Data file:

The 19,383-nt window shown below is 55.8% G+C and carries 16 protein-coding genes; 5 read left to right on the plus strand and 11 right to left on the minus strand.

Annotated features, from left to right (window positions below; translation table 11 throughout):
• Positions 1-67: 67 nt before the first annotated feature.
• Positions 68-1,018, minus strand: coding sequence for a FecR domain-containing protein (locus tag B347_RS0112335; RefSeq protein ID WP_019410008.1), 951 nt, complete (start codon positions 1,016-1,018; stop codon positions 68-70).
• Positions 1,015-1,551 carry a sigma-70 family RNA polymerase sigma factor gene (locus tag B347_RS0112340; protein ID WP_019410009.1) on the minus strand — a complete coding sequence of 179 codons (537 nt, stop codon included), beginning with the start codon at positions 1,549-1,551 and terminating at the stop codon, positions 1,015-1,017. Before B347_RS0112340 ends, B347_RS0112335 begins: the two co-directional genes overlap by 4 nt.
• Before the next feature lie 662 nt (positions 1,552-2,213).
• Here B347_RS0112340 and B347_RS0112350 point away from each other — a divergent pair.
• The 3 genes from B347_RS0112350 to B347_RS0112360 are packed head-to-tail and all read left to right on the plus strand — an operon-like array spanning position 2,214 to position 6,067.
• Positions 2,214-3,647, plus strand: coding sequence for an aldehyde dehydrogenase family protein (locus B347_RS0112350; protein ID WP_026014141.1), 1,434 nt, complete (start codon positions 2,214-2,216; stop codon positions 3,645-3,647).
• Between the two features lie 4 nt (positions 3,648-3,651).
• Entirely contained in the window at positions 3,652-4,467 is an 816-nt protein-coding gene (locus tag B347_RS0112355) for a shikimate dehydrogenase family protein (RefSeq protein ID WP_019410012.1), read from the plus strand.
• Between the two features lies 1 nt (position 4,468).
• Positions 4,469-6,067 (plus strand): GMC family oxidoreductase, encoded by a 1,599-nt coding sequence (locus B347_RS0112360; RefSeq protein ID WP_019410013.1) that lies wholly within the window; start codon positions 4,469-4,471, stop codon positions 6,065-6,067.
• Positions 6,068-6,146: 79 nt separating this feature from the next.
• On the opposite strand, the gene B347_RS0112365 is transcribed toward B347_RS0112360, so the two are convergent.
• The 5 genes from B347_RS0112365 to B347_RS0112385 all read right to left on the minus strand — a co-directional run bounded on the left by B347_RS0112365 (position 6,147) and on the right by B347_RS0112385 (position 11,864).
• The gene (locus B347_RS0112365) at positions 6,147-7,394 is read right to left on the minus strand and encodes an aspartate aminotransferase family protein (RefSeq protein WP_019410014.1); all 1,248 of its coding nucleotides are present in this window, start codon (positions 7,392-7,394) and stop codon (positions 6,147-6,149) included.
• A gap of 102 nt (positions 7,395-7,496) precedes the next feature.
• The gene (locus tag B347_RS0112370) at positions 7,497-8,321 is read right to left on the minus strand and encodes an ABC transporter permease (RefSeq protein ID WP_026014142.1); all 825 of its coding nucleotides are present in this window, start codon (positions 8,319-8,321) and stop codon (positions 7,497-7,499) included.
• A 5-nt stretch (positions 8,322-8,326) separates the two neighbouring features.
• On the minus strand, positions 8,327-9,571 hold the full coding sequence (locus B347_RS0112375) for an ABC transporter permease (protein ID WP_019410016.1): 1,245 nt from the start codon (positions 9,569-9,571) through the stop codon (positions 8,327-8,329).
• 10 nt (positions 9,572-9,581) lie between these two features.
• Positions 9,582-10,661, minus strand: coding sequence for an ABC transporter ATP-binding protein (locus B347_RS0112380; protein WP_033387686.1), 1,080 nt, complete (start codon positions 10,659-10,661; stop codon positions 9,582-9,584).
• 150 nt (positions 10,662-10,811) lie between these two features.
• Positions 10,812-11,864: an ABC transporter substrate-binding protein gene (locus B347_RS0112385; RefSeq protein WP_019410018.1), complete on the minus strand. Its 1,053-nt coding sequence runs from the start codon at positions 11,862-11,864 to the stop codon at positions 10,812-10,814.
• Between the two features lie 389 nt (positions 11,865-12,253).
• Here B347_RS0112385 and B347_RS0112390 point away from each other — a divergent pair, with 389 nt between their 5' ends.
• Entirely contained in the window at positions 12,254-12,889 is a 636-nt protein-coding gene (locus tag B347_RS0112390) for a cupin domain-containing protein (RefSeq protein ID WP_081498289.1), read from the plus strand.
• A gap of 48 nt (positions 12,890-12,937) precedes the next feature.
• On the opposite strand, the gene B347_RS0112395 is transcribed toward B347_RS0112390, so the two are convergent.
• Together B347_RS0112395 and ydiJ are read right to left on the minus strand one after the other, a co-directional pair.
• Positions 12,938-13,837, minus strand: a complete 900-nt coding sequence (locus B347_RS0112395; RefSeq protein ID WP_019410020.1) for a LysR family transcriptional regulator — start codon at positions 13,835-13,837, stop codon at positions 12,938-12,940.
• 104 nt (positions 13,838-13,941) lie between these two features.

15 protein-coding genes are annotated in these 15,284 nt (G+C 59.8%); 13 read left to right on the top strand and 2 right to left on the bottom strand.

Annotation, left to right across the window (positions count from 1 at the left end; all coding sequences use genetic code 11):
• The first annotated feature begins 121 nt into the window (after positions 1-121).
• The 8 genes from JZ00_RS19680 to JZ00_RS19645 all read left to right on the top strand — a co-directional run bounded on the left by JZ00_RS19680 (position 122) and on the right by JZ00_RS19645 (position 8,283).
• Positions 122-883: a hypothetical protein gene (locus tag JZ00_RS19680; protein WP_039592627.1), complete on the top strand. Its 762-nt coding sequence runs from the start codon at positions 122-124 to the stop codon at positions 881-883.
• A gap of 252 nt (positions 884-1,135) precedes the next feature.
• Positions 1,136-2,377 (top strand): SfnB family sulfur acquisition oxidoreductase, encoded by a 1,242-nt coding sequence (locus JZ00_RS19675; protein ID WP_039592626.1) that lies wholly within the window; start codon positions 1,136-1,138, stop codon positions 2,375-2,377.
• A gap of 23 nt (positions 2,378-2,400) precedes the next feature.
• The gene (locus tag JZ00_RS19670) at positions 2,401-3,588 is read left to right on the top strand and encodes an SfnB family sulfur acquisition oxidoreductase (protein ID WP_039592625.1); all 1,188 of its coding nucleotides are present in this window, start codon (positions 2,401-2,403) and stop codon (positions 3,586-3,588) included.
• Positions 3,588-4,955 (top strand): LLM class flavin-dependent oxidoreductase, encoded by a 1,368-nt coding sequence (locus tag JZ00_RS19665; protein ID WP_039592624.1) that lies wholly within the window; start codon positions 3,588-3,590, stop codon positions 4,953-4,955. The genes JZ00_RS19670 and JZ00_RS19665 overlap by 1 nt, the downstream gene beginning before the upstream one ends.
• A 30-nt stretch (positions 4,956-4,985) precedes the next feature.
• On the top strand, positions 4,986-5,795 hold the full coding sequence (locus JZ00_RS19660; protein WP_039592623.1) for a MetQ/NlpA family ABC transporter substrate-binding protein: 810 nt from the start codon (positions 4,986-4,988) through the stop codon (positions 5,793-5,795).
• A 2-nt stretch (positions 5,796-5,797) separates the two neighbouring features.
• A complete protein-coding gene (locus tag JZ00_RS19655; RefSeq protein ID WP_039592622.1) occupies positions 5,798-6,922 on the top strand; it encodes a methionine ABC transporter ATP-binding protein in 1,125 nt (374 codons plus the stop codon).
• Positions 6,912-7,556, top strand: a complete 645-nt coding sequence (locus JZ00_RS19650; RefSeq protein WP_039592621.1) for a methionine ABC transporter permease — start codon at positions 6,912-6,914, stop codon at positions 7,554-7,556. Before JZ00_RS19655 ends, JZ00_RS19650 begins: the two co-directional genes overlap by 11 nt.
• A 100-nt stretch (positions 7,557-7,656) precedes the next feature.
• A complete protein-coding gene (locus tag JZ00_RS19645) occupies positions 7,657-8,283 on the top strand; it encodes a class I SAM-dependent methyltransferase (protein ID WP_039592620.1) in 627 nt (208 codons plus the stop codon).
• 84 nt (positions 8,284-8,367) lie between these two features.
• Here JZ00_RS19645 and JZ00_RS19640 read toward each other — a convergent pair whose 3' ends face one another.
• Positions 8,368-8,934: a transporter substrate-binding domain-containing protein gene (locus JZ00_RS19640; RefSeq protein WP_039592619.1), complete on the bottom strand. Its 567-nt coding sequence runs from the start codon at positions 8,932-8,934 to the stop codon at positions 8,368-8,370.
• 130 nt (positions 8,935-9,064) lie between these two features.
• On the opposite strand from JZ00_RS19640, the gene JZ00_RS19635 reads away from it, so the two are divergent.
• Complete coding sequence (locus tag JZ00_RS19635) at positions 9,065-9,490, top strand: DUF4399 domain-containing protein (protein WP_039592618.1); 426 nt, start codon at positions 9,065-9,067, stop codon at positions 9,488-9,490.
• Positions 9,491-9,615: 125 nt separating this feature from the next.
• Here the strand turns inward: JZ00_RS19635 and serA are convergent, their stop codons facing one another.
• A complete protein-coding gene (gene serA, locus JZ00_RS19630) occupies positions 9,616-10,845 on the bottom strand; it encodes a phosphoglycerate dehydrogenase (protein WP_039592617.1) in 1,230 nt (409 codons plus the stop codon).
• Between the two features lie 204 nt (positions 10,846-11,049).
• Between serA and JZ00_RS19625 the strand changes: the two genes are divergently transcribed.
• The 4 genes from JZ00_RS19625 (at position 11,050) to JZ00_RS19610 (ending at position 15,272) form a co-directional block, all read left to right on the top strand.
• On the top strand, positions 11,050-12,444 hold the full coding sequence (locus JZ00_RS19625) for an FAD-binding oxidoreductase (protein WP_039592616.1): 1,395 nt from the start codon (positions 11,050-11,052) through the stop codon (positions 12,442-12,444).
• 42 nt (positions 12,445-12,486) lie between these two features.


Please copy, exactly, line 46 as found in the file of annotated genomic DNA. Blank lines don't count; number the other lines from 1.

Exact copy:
• A 2-nt stretch (positions 5,796-5,797) separates the two neighbouring features.